It passed Commons. By less than the Coalition’s majority, but it still passed. 323 to 302. The Lib Dems divided over this issue of university fees, with some planning to vote for, some to abstain and some, including two of the party’s former leaders, planning to oppose. It seems that some Conservatives may have opposed it; some certainly spoke against it in the debate.
It has yet to pass the Lords. Unfortunately, my faith in the Lords is extremely… non-existent, shall we say. I have heard people defend it as a unique institution of expertise and experience – as far as I’m concerned, it’s a unique institution of huge privilege and I don’t believe it will defend those without that privilege, especially if even our elected representatives don’t. And let’s just laugh at the idea that the Queen will refuse to let it pass; the monarch hasn’t done that in… a very long time, and it’s unlikely she even has the power to do that these days.
So yes. English students are not in a nice situation. The reform is increasingly looking like a product of ideology rather than practicality, as huge amounts of public unrest confront the Government. As vital minds, talents and skills are denied the chance for development and nurture, which will lead to problems for the whole country since, contrary to many people’s beliefs, it isn’t just the graduate that benefits from a university education. As the misgiving emerges that, in today’s job market, many graduates will simply be unable to pay their fees off after leaving and thus leave the country worse off. As it is pointed out that social mobility will decrease. As capitalism takes another huge step into everyone’s lives.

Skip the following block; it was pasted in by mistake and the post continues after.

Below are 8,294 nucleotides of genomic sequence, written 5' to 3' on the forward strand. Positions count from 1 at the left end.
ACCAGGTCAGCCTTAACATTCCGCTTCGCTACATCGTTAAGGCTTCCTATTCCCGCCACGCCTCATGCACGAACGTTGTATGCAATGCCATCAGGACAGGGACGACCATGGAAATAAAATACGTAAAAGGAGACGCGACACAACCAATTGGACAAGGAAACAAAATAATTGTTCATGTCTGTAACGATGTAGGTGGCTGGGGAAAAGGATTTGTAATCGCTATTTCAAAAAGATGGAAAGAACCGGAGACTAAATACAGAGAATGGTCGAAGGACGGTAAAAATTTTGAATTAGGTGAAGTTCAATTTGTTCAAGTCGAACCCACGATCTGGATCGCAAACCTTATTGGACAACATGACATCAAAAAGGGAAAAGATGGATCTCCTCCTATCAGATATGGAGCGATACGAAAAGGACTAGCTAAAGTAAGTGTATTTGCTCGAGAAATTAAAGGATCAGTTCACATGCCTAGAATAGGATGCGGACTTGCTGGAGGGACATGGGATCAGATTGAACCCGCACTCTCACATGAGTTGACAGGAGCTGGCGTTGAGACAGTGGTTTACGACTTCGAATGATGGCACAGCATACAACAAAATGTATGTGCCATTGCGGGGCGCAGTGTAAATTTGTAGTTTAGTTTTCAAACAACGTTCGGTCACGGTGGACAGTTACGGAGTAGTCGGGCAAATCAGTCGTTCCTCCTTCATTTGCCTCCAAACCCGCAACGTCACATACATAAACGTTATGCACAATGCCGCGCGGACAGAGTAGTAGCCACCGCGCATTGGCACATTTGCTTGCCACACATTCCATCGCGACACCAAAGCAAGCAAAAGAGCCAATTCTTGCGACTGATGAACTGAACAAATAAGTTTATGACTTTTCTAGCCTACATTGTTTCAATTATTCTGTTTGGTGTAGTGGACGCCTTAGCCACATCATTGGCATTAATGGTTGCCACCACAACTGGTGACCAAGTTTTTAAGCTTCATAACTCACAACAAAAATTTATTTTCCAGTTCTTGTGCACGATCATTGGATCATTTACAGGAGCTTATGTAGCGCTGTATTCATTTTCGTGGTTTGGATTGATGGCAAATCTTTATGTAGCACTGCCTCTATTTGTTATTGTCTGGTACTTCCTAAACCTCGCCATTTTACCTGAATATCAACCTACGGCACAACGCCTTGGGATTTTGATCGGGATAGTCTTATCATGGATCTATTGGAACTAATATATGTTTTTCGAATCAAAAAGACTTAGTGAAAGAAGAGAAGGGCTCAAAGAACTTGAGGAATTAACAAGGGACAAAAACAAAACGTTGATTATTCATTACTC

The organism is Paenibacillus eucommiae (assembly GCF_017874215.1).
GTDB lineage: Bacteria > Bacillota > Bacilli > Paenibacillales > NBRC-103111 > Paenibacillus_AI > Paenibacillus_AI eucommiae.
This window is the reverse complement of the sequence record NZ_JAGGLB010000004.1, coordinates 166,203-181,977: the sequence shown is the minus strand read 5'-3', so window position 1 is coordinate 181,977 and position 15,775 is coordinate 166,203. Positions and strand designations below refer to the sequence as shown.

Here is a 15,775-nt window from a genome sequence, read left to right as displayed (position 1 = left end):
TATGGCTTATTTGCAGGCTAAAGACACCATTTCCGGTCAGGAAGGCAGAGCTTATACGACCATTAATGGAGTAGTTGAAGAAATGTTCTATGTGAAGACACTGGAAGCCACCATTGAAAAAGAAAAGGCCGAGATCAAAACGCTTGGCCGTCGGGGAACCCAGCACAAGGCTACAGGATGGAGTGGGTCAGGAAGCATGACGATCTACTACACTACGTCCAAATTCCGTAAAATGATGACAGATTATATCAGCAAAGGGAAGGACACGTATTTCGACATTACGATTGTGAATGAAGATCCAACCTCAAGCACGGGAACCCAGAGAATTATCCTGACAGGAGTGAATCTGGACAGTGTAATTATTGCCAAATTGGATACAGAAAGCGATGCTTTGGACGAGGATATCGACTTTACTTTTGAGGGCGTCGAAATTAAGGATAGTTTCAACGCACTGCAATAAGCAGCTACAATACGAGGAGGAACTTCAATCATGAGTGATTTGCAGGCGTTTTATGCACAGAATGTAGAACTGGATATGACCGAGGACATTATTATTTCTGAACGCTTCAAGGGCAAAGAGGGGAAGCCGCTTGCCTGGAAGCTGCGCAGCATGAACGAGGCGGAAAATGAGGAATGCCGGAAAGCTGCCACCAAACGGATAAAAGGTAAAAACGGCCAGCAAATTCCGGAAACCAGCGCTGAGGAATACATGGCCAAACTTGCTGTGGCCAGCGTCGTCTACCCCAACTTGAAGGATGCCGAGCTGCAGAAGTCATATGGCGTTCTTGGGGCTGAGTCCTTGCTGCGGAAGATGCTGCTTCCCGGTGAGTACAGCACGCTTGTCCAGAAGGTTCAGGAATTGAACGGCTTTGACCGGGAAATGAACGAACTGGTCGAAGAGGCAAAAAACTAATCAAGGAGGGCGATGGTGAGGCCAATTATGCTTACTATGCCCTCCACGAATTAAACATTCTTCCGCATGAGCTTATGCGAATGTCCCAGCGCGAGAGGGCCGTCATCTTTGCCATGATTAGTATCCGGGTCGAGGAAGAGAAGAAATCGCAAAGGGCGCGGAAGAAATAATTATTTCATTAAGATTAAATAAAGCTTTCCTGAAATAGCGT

Protests are still going on. Who can blame them? The violence is regrettable, but the anger is justified.